A numerical value between 151 and 200 indicates that everyone may begin to experience health effects
Although the streets have been largely empty for nearly two weeks now, air in Bangladesh's capital city barely showed any sign of improvement as Dhaka ranked third worst in the Air Quality Index on Sunday morning.
It had an AQI score of 174 at 08:04am and the air was classified as 'unhealthy'.
Thailand's Chiang Mai, and China's Shenyang occupied the first and second spots in the list of cities with the worst air quality with AQI scores of 313 and 244 respectively.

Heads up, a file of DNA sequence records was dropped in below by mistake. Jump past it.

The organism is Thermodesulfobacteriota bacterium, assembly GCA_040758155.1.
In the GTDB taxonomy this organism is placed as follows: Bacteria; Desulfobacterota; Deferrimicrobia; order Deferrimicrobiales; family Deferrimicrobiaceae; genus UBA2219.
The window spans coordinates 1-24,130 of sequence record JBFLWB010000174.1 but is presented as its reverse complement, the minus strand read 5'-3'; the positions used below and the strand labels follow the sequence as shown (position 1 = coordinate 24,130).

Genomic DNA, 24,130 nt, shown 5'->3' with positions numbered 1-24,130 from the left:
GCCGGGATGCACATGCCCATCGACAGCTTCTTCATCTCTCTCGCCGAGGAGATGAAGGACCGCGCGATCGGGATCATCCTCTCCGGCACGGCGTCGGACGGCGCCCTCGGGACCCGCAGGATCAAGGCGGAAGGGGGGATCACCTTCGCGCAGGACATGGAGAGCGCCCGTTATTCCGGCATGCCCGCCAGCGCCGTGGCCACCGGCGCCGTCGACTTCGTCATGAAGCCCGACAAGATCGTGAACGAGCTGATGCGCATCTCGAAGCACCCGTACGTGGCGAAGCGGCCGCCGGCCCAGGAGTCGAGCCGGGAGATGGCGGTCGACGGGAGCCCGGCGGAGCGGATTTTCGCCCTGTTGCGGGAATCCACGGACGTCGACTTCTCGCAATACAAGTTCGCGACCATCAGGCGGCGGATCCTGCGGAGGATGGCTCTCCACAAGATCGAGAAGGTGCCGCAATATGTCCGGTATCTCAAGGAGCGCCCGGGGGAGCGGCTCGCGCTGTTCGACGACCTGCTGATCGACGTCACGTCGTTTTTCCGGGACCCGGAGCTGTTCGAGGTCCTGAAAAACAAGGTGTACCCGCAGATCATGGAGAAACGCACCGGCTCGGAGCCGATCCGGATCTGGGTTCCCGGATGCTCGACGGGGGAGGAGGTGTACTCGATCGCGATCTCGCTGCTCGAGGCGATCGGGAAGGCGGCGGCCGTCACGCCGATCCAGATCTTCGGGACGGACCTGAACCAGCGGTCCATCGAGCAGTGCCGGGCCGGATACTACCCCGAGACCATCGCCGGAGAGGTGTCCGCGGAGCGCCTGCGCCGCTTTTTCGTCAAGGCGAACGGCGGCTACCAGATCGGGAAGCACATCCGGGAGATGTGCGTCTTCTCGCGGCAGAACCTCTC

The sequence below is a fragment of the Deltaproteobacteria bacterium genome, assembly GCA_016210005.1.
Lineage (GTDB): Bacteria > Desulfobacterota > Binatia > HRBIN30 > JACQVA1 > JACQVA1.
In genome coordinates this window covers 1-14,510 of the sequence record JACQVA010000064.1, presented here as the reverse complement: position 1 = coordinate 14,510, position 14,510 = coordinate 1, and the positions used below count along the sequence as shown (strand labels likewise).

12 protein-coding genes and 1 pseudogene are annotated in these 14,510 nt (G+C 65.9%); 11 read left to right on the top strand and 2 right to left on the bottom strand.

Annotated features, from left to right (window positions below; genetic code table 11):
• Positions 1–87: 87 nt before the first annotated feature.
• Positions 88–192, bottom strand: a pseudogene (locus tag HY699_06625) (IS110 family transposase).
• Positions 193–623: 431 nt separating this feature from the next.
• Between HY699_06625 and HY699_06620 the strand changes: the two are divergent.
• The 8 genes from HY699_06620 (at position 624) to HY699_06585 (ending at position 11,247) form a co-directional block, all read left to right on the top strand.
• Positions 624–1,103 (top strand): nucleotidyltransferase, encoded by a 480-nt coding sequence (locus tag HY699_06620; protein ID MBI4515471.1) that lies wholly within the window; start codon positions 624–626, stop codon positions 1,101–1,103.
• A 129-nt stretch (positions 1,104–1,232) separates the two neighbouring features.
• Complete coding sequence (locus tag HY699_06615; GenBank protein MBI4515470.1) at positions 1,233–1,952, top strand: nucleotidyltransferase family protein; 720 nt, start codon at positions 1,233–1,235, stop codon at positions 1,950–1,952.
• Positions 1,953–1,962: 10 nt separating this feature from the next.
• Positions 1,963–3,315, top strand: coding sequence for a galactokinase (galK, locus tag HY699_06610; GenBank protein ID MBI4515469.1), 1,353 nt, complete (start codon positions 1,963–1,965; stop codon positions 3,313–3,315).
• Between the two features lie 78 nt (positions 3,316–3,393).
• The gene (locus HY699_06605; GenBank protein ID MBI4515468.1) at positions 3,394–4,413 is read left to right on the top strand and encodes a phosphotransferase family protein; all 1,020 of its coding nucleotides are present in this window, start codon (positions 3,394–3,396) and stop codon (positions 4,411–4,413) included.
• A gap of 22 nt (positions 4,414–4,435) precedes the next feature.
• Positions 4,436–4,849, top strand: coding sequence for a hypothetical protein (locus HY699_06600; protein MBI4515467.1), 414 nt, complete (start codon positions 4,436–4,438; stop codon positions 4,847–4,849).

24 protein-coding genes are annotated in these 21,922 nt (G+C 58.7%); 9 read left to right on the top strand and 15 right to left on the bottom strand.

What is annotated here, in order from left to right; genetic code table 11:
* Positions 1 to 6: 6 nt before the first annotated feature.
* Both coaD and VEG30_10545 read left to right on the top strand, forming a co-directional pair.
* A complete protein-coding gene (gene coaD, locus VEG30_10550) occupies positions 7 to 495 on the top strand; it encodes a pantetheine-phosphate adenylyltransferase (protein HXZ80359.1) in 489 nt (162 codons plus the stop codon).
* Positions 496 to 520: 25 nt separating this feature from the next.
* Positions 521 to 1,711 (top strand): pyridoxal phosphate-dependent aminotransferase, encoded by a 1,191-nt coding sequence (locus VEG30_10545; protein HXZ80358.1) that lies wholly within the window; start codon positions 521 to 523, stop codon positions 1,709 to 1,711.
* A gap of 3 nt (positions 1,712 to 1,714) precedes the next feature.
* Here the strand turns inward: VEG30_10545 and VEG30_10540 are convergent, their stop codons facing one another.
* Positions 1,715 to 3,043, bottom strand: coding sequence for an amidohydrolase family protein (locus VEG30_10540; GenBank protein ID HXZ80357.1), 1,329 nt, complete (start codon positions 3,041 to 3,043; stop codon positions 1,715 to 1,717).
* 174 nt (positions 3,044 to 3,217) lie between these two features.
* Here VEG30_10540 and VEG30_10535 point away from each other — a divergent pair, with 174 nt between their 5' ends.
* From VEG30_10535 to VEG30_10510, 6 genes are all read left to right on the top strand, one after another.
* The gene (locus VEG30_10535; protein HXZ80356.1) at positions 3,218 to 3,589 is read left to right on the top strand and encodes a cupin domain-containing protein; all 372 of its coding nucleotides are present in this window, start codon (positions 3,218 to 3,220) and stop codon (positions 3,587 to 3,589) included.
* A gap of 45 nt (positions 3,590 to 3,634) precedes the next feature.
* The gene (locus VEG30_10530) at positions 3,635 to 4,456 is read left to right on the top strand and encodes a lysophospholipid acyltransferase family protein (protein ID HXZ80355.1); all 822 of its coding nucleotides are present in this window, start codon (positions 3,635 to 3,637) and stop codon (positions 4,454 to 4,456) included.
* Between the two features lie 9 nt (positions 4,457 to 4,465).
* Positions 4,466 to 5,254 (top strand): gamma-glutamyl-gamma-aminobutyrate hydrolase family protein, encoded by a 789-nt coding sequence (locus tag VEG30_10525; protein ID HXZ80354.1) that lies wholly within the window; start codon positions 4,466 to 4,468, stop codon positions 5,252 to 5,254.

A numerical value between 151 and 200 indicates that everyone may begin to experience health effects. Members of sensitive groups may experience more serious health effects.
The AQI, an index for reporting daily air quality, informs people how clean or polluted the air of a certain city is, and what associated health effects might be a concern for them.
In Bangladesh, the AQI is based on five criteria pollutants – Particulate Matter (PM10 and PM2.5), NO2, CO, SO2 and Ozone (O3).
The Department of Environment has also set national ambient air quality standards for these pollutants. These standards aim to protect against adverse human health impacts.
Dhaka has long been grappling with air pollution. Its air quality usually improves during monsoon.